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J Biol Chem. 2000 Apr 14;275(15):11514-20.

Acetylation of novel sites in the nucleosomal binding domain of chromosomal protein HMG-14 by p300 alters its interaction with nucleosomes.

Author information

  • 1Protein Section, Division of Basic Science, NCI, National Institutes of Health, Bethesda, Maryland 20892, USA. bergel@helix.nih.gov

Abstract

The reversible acetylation of histones is associated with structural alterations in the chromatin fiber that affect various DNA-related activities. Here we show that the histone acetyltransferase p300 specifically acetylates HMG-14, a nonhistone structural protein that binds to nucleosomes and reduces the compactness of the chromatin fiber. We identify 7 major acetylation sites, 6 of which are novel and have not been known to be acetylated in either HMG-14 or the closely related HMG-17 protein. All the acetylation sites involve evolutionarily conserved residues: 3 within the HMG-14/-17 nucleosomal binding domain and 4 in or near the bipartite nuclear localization domains of the proteins. In tissue culture cells the acetylation pattern is indicative of a selective process in which a subfraction of HMG-14 is preferentially acetylated. We find that the nucleosomal binding domain is a major target for acetylation in vivo and that the specific acetylation of HMG-14 by p300 weakens its interaction with nucleosome cores. Our results suggest that p300 modulates the interaction of HMG-14 with nucleosomes. Thus, p300 may affect chromatin-related activities not only by modifying histones or transcription factors but also by targeting structural nonhistone proteins.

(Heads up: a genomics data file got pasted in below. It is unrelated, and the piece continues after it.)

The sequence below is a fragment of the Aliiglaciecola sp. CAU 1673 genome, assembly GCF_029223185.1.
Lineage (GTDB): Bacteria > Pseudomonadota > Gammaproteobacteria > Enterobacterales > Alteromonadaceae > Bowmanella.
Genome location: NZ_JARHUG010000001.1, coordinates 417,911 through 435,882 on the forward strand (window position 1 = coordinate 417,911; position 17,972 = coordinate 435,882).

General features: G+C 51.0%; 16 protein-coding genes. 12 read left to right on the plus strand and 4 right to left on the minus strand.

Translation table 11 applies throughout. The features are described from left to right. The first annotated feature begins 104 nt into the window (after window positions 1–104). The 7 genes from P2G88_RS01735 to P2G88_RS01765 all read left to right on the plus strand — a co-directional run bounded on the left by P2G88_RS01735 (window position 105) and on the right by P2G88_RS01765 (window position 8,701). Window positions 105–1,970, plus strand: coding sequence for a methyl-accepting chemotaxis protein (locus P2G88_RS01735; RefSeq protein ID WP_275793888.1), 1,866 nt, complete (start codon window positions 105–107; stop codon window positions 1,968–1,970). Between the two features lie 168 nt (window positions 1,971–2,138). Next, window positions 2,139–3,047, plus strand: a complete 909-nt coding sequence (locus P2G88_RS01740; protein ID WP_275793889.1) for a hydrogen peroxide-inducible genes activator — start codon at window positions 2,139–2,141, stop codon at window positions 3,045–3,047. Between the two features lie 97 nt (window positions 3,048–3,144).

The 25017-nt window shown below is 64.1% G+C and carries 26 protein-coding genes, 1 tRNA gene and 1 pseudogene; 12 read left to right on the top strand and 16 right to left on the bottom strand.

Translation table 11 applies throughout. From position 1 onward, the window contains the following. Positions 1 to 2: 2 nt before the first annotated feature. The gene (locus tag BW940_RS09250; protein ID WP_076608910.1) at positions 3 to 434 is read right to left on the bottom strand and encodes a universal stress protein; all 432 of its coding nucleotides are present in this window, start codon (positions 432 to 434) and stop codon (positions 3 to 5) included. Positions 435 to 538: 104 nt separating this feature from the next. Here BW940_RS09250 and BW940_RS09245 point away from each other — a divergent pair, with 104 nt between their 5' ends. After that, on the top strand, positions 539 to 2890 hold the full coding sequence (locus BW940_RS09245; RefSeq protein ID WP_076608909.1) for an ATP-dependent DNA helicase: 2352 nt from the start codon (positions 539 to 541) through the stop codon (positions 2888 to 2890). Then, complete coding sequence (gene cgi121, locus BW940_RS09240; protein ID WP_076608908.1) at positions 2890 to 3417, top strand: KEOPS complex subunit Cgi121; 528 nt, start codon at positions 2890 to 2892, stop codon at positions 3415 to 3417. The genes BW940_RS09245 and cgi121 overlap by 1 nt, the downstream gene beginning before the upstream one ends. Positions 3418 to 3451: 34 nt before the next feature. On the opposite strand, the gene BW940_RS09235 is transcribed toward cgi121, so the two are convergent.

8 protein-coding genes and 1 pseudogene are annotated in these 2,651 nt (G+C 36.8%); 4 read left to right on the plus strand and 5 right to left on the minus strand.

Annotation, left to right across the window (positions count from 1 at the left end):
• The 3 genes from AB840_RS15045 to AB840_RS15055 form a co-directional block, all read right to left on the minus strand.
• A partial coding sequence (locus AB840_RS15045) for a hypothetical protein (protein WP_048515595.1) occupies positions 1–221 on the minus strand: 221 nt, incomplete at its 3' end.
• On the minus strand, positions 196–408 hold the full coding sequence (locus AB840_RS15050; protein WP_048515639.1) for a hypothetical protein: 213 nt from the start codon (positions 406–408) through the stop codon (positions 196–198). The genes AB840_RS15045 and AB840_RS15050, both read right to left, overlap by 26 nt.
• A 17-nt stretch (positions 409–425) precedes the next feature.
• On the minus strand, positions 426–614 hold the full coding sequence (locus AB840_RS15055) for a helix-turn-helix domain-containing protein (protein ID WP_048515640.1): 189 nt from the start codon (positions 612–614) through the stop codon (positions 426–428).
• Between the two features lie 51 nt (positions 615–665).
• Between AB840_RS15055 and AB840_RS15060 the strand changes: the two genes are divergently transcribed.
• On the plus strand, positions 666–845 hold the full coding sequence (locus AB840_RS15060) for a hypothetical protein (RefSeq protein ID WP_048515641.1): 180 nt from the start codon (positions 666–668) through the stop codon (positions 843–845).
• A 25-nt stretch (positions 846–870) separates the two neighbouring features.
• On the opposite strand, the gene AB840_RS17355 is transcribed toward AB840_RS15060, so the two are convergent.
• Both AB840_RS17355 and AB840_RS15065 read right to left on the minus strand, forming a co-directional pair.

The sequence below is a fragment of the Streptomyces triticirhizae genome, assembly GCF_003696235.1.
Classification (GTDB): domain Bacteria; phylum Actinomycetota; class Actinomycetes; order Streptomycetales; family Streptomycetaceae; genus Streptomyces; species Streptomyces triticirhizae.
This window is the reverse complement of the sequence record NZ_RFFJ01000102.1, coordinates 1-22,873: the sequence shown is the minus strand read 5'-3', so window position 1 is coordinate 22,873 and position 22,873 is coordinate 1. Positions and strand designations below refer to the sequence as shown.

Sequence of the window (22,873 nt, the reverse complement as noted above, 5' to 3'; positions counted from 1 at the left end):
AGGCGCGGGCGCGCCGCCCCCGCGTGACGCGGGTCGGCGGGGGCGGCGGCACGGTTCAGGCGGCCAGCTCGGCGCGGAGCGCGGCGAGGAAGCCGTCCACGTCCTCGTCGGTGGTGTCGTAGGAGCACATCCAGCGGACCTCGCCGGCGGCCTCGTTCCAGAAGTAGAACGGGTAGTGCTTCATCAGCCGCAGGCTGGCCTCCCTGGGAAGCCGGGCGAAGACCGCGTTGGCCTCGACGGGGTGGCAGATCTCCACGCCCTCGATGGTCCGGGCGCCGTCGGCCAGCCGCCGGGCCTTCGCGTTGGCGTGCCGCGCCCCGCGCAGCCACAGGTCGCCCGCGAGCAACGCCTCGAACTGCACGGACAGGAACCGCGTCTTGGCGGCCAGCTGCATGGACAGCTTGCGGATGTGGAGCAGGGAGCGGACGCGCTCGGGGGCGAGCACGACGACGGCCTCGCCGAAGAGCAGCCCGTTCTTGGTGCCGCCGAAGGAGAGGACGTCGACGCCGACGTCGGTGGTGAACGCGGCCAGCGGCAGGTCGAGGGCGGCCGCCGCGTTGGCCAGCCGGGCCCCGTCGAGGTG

PMID:
10753971
[PubMed - indexed for MEDLINE]
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